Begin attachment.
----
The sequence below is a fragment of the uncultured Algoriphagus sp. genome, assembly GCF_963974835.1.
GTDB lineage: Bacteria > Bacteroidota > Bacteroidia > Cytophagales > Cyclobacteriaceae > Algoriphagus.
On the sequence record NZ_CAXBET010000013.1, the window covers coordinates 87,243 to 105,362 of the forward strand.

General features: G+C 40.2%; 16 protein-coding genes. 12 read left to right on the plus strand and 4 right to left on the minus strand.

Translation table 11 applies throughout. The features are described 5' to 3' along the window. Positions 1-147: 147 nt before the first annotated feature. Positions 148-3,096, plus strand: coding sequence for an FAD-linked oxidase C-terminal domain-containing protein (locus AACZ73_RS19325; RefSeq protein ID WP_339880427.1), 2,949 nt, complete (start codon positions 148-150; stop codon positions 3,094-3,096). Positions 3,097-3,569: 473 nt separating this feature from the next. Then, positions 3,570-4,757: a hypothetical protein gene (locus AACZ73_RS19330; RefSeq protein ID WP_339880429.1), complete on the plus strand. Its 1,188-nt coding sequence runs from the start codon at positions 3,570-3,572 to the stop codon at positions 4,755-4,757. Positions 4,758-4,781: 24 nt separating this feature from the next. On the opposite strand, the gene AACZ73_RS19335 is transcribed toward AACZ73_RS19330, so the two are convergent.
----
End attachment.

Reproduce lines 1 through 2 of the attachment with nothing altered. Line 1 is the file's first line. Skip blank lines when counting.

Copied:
The sequence below is a fragment of the uncultured Algoriphagus sp. genome, assembly GCF_963974835.1.
GTDB lineage: Bacteria > Bacteroidota > Bacteroidia > Cytophagales > Cyclobacteriaceae > Algoriphagus.